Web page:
Alexis Jared Paz Lopez, Brenda Aurora Llanos Salas, Michel Vladimir Alamo Hernandez, Emmanuel Stephano Bracho Ruiz, Greta Griselda Reyes Cardenas, Javier Martinez Martinez, Andrea Cecilia Muñoz Covarrubias, Alian Guzman Cardenas
SAR J Sur | Pages : 36-40
DOI : 10.36346/sarjs.2023.v04i03.006
Fibrolamellar carcinoma (FLC), a truly unique and uncommon variation of hepatocellular carcinoma (HCC), accounting for barely 1%–9% of all HCC cases. Fibrolamellar carcinoma, an unclear malignancy, appears to be more commonly observed in youthful individuals without any preexisting liver conditions. The nomenclature "fibrolamellar" originates from the presence of dense fibrous collagen bands enveloping the neoplastic cells. Contrary to hepatocellular carcinoma (HCC), cirrhosis and viral hepatitis infection do not serve as predisposing factors for fibrolamellar carcinoma (FLC). Additionally, FLC is not typically associated with increased levels of serum alpha-fetoprotein. Patients with FLC frequently manifest with nonspecific abdominal discomfort, queasiness, general discomfort, and decreased in body mass. Surgical intervention, specifically resection or liver transplantation, serves as the cornerstone of treatment and represents the sole potentially curative avenue. FLCs, or fibrolamellar carcinomas, have historically exhibited lower responsiveness to chemotherapy compared to conventional hepatocellular carcinomas (HCC). Nevertheless, it is important to note that in cases of advanced FLCs, the utilization of multi-modality treatments has shown promising effectiveness. The purpose of this review is to explain the clinical characteristics, diagnostic techniques, and therapeutic approaches for this uncommon tumor in order to enhance the knowledge of healthcare professionals.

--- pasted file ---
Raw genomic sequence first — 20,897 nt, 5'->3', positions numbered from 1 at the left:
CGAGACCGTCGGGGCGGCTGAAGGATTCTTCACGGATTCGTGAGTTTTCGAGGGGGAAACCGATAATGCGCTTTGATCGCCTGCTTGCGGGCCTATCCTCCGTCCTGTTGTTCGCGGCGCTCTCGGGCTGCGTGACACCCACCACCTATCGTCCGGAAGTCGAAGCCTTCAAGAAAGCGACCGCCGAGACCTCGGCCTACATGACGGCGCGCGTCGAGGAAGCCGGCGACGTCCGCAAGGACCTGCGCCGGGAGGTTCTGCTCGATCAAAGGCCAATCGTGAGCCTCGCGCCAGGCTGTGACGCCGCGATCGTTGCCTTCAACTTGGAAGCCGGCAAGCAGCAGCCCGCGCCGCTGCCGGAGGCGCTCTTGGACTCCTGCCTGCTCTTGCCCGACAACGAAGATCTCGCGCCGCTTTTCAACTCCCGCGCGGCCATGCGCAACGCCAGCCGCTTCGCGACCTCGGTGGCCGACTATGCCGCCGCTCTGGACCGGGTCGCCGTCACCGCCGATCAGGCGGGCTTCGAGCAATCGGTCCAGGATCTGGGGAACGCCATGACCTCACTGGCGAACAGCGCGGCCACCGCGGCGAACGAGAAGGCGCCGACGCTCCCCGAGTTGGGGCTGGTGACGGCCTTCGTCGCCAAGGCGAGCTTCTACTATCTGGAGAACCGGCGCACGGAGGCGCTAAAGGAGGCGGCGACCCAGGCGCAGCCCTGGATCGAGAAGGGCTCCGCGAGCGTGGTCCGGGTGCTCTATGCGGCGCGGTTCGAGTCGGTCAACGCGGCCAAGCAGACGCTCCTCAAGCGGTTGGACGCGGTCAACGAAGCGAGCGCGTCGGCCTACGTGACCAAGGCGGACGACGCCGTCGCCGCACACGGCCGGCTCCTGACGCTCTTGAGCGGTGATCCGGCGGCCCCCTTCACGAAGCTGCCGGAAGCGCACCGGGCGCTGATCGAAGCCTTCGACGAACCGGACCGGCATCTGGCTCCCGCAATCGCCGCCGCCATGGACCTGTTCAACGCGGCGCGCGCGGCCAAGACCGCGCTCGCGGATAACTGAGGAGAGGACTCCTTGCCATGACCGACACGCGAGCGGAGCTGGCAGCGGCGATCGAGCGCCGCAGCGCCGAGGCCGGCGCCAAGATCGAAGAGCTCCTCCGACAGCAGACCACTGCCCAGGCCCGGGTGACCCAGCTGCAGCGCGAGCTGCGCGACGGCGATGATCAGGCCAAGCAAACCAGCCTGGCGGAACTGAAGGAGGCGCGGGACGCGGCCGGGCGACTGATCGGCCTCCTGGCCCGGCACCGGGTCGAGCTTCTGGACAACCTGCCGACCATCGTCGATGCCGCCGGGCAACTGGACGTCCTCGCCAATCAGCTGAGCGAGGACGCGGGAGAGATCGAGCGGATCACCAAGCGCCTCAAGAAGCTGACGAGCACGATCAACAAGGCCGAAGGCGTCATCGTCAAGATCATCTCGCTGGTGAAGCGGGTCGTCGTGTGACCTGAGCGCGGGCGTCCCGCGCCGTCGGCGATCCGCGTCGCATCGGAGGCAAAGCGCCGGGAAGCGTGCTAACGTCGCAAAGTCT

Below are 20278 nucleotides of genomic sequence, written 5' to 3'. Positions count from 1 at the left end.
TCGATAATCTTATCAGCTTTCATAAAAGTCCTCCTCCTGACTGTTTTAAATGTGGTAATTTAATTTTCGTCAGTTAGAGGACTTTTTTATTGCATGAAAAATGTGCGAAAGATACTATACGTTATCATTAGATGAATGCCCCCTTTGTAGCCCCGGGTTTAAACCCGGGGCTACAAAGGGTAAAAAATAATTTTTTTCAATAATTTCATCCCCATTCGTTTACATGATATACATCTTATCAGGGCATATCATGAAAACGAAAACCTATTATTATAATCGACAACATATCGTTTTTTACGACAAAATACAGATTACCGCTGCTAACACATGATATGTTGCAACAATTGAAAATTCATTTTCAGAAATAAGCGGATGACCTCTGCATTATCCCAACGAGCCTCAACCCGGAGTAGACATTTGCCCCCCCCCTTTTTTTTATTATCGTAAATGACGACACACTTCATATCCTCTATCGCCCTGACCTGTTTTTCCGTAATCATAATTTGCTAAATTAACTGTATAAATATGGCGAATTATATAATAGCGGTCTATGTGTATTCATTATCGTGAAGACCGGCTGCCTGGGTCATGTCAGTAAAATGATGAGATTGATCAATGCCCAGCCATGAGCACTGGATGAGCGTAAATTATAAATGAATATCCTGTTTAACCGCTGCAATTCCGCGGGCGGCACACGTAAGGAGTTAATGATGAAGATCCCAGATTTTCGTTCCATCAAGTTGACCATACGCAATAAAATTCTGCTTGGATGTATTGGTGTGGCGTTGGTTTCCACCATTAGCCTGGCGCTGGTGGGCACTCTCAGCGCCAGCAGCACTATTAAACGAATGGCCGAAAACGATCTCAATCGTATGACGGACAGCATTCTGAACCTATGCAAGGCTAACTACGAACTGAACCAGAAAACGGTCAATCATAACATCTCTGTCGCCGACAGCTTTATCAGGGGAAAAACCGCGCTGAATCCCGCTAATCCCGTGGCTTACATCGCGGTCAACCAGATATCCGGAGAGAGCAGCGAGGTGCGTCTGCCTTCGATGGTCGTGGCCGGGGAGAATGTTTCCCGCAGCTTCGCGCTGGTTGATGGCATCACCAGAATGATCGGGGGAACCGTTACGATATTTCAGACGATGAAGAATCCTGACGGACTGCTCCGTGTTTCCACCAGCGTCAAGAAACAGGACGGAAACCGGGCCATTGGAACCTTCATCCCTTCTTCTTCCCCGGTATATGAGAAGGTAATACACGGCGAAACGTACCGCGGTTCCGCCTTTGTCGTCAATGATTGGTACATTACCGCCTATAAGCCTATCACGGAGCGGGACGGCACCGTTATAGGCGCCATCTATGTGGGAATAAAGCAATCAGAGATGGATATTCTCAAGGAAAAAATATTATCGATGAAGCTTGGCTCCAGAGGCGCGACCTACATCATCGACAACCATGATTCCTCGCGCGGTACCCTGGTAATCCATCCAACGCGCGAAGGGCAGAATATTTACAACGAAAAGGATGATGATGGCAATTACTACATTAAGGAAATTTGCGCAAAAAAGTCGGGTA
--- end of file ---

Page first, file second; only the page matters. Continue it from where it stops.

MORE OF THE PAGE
Emmanuel Stephano Bracho Ruiz, Carlos Alberto Nungarai, Mariano Tovar Ponce, Mauricio Martinez Hurtado, Jose David Simonin Lopez, David Gonzalez Garcia, Javier Martinez Martinez
SAR J Sur | Pages : 31-35
DOI : 10.36346/sarjs.2023.v04i03.005